« Reply #8 on: May 04, 2005, 12:18:35 AM »

Quote from: Trevis Martin
Quote from: demiurgeastaroth

During a conflict over whether the Gunslinger leaves town with his baby, Samuel told the players "Shoot him before he gets the baby!"
I ruled that if they didn't Take The Blow, they would have to draw and shoot (but not necessarily to kill). It wasn't a case of deciding the stakes, but it would force escalation they didn't want at the moment.
Was I unfair?


What were the stakes and the particpants there exactly?  If the stakes are "Does the Gunslinger leave town with his baby" and another NPC particpant raises against the dogs with the "shoot him" line then I'd say that if they take the blow, they would shoot.  I think that would be fair.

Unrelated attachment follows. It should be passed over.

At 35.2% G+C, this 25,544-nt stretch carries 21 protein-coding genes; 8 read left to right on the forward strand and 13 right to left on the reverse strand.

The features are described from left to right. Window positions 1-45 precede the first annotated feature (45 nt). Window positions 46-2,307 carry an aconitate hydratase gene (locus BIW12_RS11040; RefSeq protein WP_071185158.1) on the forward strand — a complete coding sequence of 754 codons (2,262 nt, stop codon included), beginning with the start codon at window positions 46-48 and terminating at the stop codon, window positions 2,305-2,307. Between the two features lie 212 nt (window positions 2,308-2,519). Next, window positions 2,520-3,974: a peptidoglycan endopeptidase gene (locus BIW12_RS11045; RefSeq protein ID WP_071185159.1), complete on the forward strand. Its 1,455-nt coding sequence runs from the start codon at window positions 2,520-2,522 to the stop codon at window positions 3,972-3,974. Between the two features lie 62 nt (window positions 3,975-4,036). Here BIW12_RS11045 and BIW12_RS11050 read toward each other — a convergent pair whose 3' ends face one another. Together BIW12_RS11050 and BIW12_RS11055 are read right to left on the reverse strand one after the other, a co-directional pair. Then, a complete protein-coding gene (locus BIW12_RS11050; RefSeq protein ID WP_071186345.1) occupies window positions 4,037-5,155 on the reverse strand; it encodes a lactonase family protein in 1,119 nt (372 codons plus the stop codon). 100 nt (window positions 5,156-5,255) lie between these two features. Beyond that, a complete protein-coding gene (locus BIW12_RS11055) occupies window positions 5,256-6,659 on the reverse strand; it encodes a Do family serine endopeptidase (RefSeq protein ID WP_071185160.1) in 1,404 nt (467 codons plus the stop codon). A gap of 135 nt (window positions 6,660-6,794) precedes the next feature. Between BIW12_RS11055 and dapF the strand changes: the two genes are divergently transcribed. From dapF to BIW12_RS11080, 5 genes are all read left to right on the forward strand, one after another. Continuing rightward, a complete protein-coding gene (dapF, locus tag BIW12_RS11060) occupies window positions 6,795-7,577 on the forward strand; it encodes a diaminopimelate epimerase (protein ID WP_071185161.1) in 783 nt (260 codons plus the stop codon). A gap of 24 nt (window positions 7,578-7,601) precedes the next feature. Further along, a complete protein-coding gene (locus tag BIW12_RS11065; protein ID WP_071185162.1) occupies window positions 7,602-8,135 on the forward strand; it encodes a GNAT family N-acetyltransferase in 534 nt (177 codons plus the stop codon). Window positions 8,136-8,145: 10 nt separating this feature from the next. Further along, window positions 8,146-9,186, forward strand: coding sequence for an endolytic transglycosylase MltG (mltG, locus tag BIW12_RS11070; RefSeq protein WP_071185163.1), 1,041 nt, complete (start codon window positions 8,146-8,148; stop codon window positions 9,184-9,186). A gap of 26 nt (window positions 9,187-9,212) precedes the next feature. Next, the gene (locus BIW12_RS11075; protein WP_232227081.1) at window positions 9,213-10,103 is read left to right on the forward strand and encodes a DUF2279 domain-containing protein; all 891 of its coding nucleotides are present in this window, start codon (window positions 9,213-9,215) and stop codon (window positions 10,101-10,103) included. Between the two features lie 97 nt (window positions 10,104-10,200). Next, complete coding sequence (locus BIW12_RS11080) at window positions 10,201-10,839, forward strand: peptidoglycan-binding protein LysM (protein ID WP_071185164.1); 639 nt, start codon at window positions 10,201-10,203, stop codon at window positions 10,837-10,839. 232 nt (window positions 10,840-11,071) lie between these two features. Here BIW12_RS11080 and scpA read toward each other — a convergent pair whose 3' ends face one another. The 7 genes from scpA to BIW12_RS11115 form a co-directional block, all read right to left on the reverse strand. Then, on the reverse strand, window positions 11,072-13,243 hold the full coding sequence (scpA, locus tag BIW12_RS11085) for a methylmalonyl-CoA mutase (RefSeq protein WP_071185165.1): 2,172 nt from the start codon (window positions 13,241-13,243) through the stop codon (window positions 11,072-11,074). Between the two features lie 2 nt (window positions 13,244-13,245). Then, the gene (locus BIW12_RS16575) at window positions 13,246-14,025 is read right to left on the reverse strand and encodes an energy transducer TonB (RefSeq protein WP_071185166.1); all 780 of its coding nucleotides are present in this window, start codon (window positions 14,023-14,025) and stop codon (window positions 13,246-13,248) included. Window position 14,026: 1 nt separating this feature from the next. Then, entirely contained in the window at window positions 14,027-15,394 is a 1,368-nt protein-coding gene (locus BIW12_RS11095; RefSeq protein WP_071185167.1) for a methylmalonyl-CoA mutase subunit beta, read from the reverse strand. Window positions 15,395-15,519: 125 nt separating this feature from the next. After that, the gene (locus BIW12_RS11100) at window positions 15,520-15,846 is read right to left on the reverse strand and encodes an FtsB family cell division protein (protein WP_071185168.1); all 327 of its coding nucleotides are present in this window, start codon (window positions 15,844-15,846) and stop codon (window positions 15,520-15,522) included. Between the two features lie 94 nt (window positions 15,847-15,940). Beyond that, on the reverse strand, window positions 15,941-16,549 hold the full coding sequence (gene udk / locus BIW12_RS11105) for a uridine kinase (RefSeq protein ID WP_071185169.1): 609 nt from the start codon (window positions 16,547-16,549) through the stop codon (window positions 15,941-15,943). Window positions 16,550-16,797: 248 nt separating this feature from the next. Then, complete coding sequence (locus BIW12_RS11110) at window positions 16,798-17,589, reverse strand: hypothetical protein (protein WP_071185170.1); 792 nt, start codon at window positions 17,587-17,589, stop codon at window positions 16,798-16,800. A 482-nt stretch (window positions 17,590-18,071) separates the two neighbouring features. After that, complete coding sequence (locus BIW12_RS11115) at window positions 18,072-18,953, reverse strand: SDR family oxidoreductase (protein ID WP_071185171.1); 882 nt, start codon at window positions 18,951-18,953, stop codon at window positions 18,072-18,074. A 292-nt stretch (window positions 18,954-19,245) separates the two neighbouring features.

Yep, that's what the stakes were.
That's good to hear (assuming you're right of course :)), because I almost had a mini-rebellion on my hands at that one!

Quote
bla bla improved object bla bla


That's what the improvised object rule is.  Its on page 36.

Quote from: Dogs in the Vineyard
If your character’s using it  for something unintended— hitting someone with a pistol’s butt, wedging a  hammer into a doorjamb to hold it shut— you get 1d6, or 1d4 if it’s a dumb,  desperate or dangerous thing to do.

[/quote]

Ah, that's good. My ruling was a little harsher, but it's good to see I wasn't too far off.
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Trevis Martin
Member

Posts: 499


« Reply #9 on: May 04, 2005, 12:21:28 AM »

I don't know Lance.  Pulling a gun is one big step on the road to using it.  If it was an act that has less impact maybe I'd let it only be a raise.  I guess the question is does does physical mean merely non-verbal, or does it mean contact.  Tricky.

Or..."do I get escalation dice when I flip them off? " :)

Trevis
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Darren Hill
Member

Posts: 861


« Reply #10 on: May 04, 2005, 12:22:59 AM »

Quote from: Wolfen